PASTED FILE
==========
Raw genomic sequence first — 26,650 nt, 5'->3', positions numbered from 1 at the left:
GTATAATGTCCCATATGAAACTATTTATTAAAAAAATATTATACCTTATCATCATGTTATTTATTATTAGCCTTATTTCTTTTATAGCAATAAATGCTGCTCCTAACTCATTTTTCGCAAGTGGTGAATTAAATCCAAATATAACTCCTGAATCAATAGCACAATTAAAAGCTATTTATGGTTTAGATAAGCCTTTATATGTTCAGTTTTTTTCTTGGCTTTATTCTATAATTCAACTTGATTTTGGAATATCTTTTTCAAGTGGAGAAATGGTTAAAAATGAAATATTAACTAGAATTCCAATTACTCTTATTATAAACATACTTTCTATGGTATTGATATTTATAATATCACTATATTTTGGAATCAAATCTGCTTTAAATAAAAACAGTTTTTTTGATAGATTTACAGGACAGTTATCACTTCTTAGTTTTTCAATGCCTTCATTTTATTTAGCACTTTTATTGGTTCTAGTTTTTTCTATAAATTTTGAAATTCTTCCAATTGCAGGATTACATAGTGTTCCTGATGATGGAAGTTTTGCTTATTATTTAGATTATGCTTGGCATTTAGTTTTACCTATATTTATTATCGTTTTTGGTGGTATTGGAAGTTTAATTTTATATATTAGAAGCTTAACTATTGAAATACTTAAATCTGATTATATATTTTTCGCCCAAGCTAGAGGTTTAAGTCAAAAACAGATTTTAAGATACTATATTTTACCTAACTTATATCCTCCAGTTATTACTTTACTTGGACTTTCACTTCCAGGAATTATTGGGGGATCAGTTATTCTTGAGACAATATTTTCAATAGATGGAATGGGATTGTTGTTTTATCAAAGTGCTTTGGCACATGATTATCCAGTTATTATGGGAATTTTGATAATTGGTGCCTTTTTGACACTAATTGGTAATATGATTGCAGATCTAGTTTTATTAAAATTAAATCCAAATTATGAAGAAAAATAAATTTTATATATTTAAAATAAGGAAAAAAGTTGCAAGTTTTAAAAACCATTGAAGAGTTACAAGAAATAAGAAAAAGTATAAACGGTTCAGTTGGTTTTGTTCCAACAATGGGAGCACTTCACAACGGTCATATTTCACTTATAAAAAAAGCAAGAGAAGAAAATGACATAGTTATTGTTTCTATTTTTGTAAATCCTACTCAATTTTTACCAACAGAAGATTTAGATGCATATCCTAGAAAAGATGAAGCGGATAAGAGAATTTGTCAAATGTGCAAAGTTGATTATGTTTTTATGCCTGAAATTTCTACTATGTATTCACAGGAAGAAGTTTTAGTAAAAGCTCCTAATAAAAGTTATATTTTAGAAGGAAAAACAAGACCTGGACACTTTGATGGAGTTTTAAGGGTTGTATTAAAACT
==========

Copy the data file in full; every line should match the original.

Raw genomic sequence first — 26,650 nt, 5'->3', positions numbered from 1 at the left:
GTATAATGTCCCATATGAAACTATTTATTAAAAAAATATTATACCTTATCATCATGTTATTTATTATTAGCCTTATTTCTTTTATAGCAATAAATGCTGCTCCTAACTCATTTTTCGCAAGTGGTGAATTAAATCCAAATATAACTCCTGAATCAATAGCACAATTAAAAGCTATTTATGGTTTAGATAAGCCTTTATATGTTCAGTTTTTTTCTTGGCTTTATTCTATAATTCAACTTGATTTTGGAATATCTTTTTCAAGTGGAGAAATGGTTAAAAATGAAATATTAACTAGAATTCCAATTACTCTTATTATAAACATACTTTCTATGGTATTGATATTTATAATATCACTATATTTTGGAATCAAATCTGCTTTAAATAAAAACAGTTTTTTTGATAGATTTACAGGACAGTTATCACTTCTTAGTTTTTCAATGCCTTCATTTTATTTAGCACTTTTATTGGTTCTAGTTTTTTCTATAAATTTTGAAATTCTTCCAATTGCAGGATTACATAGTGTTCCTGATGATGGAAGTTTTGCTTATTATTTAGATTATGCTTGGCATTTAGTTTTACCTATATTTATTATCGTTTTTGGTGGTATTGGAAGTTTAATTTTATATATTAGAAGCTTAACTATTGAAATACTTAAATCTGATTATATATTTTTCGCCCAAGCTAGAGGTTTAAGTCAAAAACAGATTTTAAGATACTATATTTTACCTAACTTATATCCTCCAGTTATTACTTTACTTGGACTTTCACTTCCAGGAATTATTGGGGGATCAGTTATTCTTGAGACAATATTTTCAATAGATGGAATGGGATTGTTGTTTTATCAAAGTGCTTTGGCACATGATTATCCAGTTATTATGGGAATTTTGATAATTGGTGCCTTTTTGACACTAATTGGTAATATGATTGCAGATCTAGTTTTATTAAAATTAAATCCAAATTATGAAGAAAAATAAATTTTATATATTTAAAATAAGGAAAAAAGTTGCAAGTTTTAAAAACCATTGAAGAGTTACAAGAAATAAGAAAAAGTATAAACGGTTCAGTTGGTTTTGTTCCAACAATGGGAGCACTTCACAACGGTCATATTTCACTTATAAAAAAAGCAAGAGAAGAAAATGACATAGTTATTGTTTCTATTTTTGTAAATCCTACTCAATTTTTACCAACAGAAGATTTAGATGCATATCCTAGAAAAGATGAAGCGGATAAGAGAATTTGTCAAATGTGCAAAGTTGATTATGTTTTTATGCCTGAAATTTCTACTATGTATTCACAGGAAGAAGTTTTAGTAAAAGCTCCTAATAAAAGTTATATTTTAGAAGGAAAAACAAGACCTGGACACTTTGATGGAGTTTTAAGGGTTGTATTAAAACT